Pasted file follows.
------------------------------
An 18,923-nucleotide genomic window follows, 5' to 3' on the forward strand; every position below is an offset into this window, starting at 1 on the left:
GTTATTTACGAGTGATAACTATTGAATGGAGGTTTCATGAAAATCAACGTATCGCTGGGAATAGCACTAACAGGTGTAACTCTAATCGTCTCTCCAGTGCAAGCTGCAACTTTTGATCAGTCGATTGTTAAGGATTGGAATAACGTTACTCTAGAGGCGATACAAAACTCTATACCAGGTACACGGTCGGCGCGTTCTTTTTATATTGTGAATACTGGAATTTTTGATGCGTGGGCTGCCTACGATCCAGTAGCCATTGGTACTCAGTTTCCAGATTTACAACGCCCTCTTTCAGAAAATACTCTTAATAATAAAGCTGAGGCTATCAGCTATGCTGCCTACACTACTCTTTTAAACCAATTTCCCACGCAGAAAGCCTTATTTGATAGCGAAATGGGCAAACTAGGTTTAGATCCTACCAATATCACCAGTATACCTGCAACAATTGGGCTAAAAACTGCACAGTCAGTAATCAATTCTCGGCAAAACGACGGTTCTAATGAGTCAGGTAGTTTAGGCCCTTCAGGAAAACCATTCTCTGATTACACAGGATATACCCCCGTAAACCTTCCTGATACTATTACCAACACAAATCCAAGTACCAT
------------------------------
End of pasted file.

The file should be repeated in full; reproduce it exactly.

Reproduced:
An 18,923-nucleotide genomic window follows, 5' to 3' on the forward strand; every position below is an offset into this window, starting at 1 on the left:
GTTATTTACGAGTGATAACTATTGAATGGAGGTTTCATGAAAATCAACGTATCGCTGGGAATAGCACTAACAGGTGTAACTCTAATCGTCTCTCCAGTGCAAGCTGCAACTTTTGATCAGTCGATTGTTAAGGATTGGAATAACGTTACTCTAGAGGCGATACAAAACTCTATACCAGGTACACGGTCGGCGCGTTCTTTTTATATTGTGAATACTGGAATTTTTGATGCGTGGGCTGCCTACGATCCAGTAGCCATTGGTACTCAGTTTCCAGATTTACAACGCCCTCTTTCAGAAAATACTCTTAATAATAAAGCTGAGGCTATCAGCTATGCTGCCTACACTACTCTTTTAAACCAATTTCCCACGCAGAAAGCCTTATTTGATAGCGAAATGGGCAAACTAGGTTTAGATCCTACCAATATCACCAGTATACCTGCAACAATTGGGCTAAAAACTGCACAGTCAGTAATCAATTCTCGGCAAAACGACGGTTCTAATGAGTCAGGTAGTTTAGGCCCTTCAGGAAAACCATTCTCTGATTACACAGGATATACCCCCGTAAACCTTCCTGATACTATTACCAACACAAATCCAAGTACCAT